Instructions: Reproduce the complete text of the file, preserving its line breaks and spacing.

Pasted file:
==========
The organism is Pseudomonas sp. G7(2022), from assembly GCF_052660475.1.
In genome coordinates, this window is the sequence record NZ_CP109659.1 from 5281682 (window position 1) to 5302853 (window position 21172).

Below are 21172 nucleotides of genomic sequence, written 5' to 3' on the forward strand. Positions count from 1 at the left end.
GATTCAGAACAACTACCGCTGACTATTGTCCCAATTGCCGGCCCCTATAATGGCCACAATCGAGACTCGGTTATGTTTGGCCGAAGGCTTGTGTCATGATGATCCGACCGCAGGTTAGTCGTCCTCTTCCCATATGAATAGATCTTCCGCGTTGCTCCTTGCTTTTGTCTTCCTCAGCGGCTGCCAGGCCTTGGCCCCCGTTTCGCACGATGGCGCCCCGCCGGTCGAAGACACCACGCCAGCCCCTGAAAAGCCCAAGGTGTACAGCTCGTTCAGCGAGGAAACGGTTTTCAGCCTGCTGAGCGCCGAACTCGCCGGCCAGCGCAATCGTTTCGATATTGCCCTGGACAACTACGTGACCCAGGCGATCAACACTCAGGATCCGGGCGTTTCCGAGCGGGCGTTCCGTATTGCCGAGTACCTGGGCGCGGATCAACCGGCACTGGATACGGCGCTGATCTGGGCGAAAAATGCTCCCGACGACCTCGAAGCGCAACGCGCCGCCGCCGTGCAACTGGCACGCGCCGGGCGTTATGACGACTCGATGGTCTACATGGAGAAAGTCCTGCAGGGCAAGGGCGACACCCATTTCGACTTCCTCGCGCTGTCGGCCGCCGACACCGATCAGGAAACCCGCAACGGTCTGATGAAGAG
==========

The organism is Pseudomonas sp. G7(2022), from assembly GCF_052660475.1.
In genome coordinates, this window is the sequence record NZ_CP109659.1 from 5281682 (window position 1) to 5302853 (window position 21172).

Below are 21172 nucleotides of genomic sequence, written 5' to 3' on the forward strand. Positions count from 1 at the left end.
GATTCAGAACAACTACCGCTGACTATTGTCCCAATTGCCGGCCCCTATAATGGCCACAATCGAGACTCGGTTATGTTTGGCCGAAGGCTTGTGTCATGATGATCCGACCGCAGGTTAGTCGTCCTCTTCCCATATGAATAGATCTTCCGCGTTGCTCCTTGCTTTTGTCTTCCTCAGCGGCTGCCAGGCCTTGGCCCCCGTTTCGCACGATGGCGCCCCGCCGGTCGAAGACACCACGCCAGCCCCTGAAAAGCCCAAGGTGTACAGCTCGTTCAGCGAGGAAACGGTTTTCAGCCTGCTGAGCGCCGAACTCGCCGGCCAGCGCAATCGTTTCGATATTGCCCTGGACAACTACGTGACCCAGGCGATCAACACTCAGGATCCGGGCGTTTCCGAGCGGGCGTTCCGTATTGCCGAGTACCTGGGCGCGGATCAACCGGCACTGGATACGGCGCTGATCTGGGCGAAAAATGCTCCCGACGACCTCGAAGCGCAACGCGCCGCCGCCGTGCAACTGGCACGCGCCGGGCGTTATGACGACTCGATGGTCTACATGGAGAAAGTCCTGCAGGGCAAGGGCGACACCCATTTCGACTTCCTCGCGCTGTCGGCCGCCGACACCGATCAGGAAACCCGCAACGGTCTGATGAAGAG